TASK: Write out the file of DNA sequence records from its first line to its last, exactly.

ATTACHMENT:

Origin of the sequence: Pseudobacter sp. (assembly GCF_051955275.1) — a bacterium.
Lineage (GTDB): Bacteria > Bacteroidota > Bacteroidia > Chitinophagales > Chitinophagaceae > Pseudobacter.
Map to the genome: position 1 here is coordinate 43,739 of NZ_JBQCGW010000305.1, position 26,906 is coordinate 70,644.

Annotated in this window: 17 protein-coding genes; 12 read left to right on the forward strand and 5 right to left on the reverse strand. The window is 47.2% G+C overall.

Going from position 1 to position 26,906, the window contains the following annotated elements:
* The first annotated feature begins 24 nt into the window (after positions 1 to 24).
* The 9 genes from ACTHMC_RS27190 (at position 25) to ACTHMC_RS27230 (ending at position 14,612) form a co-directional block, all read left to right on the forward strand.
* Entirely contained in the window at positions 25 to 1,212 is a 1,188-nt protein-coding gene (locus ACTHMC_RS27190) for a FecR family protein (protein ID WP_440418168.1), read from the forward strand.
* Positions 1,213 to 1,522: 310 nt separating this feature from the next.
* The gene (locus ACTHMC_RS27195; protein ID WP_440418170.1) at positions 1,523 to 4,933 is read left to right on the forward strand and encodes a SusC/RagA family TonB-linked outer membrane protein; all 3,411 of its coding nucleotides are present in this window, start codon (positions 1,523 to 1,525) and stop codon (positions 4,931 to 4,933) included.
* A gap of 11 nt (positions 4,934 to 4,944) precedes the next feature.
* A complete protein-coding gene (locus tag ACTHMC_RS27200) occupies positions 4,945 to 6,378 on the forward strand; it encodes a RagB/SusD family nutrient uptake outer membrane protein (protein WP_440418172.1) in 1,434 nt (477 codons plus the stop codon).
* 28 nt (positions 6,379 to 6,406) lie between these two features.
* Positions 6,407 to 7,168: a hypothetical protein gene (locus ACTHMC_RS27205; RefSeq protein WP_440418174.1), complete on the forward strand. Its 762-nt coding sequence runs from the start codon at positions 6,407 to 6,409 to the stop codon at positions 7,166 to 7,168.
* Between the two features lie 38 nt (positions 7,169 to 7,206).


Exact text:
Origin of the sequence: Pseudobacter sp. (assembly GCF_051955275.1) — a bacterium.
Lineage (GTDB): Bacteria > Bacteroidota > Bacteroidia > Chitinophagales > Chitinophagaceae > Pseudobacter.
Map to the genome: position 1 here is coordinate 43,739 of NZ_JBQCGW010000305.1, position 26,906 is coordinate 70,644.

Annotated in this window: 17 protein-coding genes; 12 read left to right on the forward strand and 5 right to left on the reverse strand. The window is 47.2% G+C overall.

Going from position 1 to position 26,906, the window contains the following annotated elements:
* The first annotated feature begins 24 nt into the window (after positions 1 to 24).
* The 9 genes from ACTHMC_RS27190 (at position 25) to ACTHMC_RS27230 (ending at position 14,612) form a co-directional block, all read left to right on the forward strand.
* Entirely contained in the window at positions 25 to 1,212 is a 1,188-nt protein-coding gene (locus ACTHMC_RS27190) for a FecR family protein (protein ID WP_440418168.1), read from the forward strand.
* Positions 1,213 to 1,522: 310 nt separating this feature from the next.
* The gene (locus ACTHMC_RS27195; protein ID WP_440418170.1) at positions 1,523 to 4,933 is read left to right on the forward strand and encodes a SusC/RagA family TonB-linked outer membrane protein; all 3,411 of its coding nucleotides are present in this window, start codon (positions 1,523 to 1,525) and stop codon (positions 4,931 to 4,933) included.
* A gap of 11 nt (positions 4,934 to 4,944) precedes the next feature.
* A complete protein-coding gene (locus tag ACTHMC_RS27200) occupies positions 4,945 to 6,378 on the forward strand; it encodes a RagB/SusD family nutrient uptake outer membrane protein (protein WP_440418172.1) in 1,434 nt (477 codons plus the stop codon).
* 28 nt (positions 6,379 to 6,406) lie between these two features.
* Positions 6,407 to 7,168: a hypothetical protein gene (locus ACTHMC_RS27205; RefSeq protein WP_440418174.1), complete on the forward strand. Its 762-nt coding sequence runs from the start codon at positions 6,407 to 6,409 to the stop codon at positions 7,166 to 7,168.
* Between the two features lie 38 nt (positions 7,169 to 7,206).